This Scenario, by the architect Andrea Boschetti, founder of the architecture firm @metrogramma and Head of design of branded real estate developer @theoneatelier , tackles the theme: Regeneration. Welcome to Caleido, an inspirational diary that narrates many stories: about creative people, trends, travels, objects. / Read the Editor’s letter here
Diary of: @boschettiandre
Two crucial terms, in this period of epochal change, are rethink and regenerate.
Thinking about what the city of tomorrow will look like is a priority. If the innovation brought by great masters such as Brunelleschi (whose Florentine dome has been considered over the centuries as an “extraordinary work of intelligence”) took place today, it would be reduced to a mere “technical performance”. Or perhaps, since he could not demonstrate the economic viability of the project, it would not even see the light of day… A paradox on which to reflect, because there are many ingenious works that take place around us every day, and which are partly underestimated, or even discarded.
In our country we are approaching an ambitious government recovery and resilience plan (the so-called PNRR): an exceptional opportunity for innovation that will be worth tens of billions of euros.
Ours is a country that needs to be thoroughly modernised and renewed, making a leap towards a future that speaks of sustainability. This is a concrete challenge that cannot just be announced: we must turn words into facts avoiding the risk of becoming a big boomerang if we are unable to implement unambiguous implementation tools to simplify and standardize the processes that make innovation, modernization and regeneration possible.
Our country has pressing issues to resolve, such as hydrogeological instability, soil consumption, air pollution, the depopulation of villages, the overflowing degradation of suburbs, and a worrying increase in the gap between wealth and poverty.
We architects must do something to respond to these primary issues of the present, finding new ways of not pulling projects out of the drawer that are anachronistic or inconsistent with the objectives that the PNRR is proposing.
There is a second challenge, that of the future. To achieve this goal we definitely must rethink and remodel the tools that make it possible, in order to bring two major objectives back to centre stage: quality and efficiency.
Let us now focus on cities. Historically, what defined a city was its density of relationships; today, however, thanks to the internet, even a village with an internet network can benefit from high intensity. The difference between the urban and suburban worlds is therefore becoming increasingly relative. As a result, even peripheral or even rural areas need quality projects capable of resolving issues that in the past were the exclusive prerogative of cities: security, services and fragile landscapes.
It is therefore crucial to rediscover consistency between quality design and development. To achieve this, we must focus on sustainable innovation and the regeneration of what already exists.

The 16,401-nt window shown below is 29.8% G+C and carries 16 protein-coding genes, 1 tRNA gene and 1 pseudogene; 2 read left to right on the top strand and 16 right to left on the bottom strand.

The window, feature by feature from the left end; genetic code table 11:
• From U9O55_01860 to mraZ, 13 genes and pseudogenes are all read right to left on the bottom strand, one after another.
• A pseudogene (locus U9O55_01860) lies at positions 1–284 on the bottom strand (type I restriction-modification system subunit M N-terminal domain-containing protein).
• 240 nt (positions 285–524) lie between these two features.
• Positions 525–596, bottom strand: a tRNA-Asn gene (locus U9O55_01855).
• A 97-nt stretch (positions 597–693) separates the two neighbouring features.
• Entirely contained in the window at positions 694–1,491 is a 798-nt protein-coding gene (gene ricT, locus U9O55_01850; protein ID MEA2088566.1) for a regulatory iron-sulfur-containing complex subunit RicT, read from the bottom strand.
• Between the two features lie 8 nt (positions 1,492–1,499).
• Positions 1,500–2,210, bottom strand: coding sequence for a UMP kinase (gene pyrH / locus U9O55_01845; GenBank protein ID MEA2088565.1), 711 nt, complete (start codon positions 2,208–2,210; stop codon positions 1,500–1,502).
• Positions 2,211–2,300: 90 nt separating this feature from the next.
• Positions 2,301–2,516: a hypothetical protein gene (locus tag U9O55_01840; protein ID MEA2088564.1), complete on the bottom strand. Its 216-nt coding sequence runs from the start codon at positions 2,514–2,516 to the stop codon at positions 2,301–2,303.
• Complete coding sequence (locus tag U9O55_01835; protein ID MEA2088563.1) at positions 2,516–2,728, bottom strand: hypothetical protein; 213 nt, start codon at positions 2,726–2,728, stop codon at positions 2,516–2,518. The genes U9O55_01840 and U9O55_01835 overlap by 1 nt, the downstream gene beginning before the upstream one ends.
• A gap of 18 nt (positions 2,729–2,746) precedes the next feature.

Forlanini MI&YOU – Green Community, Milan
The figures speak for themselves: in Italy, 7.3 million citizens now live in areas at risk of landslides or flooding, 25% of our schools are at seismic risk, 17.7% of our homes are unauthorized (48% of which are in southern Italy), we only use 15 meters of urban green space per person (compared to an average of 45 meters in Europe), and we are in 23rd place out of 28 in terms of spending on cultural services, biodiversity and landscape protection (i.e. just 0.41% of GDP).
All this is unacceptable: on the one hand, urban cities need to regenerate, completely reversing the trend of pollution, bringing greenery back into the city, reducing the senseless use of private services in favour of public ones. Suffice it to say that more than 55,000 people die each year of premature death associated with fine dust.
On the other, the many small towns (in Italy, 70% of municipalities have fewer than 5,000 inhabitants) must accompany their urban growth with adequate spatial planning, avoiding a drastic increase in fragile sites exposed to landslides, floods and other disasters. Just think, at a time when we are talking about home working and distance learning, almost 40% of households still do not have a computer.
Returning to cities, recovery and regeneration are crucial. Examples include the project for redevelopment of Piazzale Loreto in Milan – until now just a crossroads for cars, in the future a 10,000 square meter public square to develop the physical relationships of the future – and the large bridge park in Genoa.
These projects focus on sustainable, slow community life, where the theme of place overrides the theme of space design. This trend should guide us in rethinking the cities of the future and what innovative tools can be used to implement these projects. After all, until now the design of open urban spaces has been conceived as urbanization projects, far removed from the heart and work of many designers.
Now we have to call everyone to unity, giving new weight to the term “regeneration”. We have already collected more than 1000 signatures (click here to sign the petition), gathered consensus of many associations and written an open letter to Presidents Mattarella and Draghi: it is crucial that, in addition to the PNRR, the “general states of the territory” be opened and that we discuss a framework law to regulate architecture and the development of the territory.
We need to bring new ideas and include young people at the table, so that we can come out with something that will allow us to reorganize our investment plans. We need a long-term vision, capable of going beyond local political logic. We don’t need more architectural symbols, but rather effective protection of the environment, landscape and artistic heritage, which must become a fundamental right of the individual.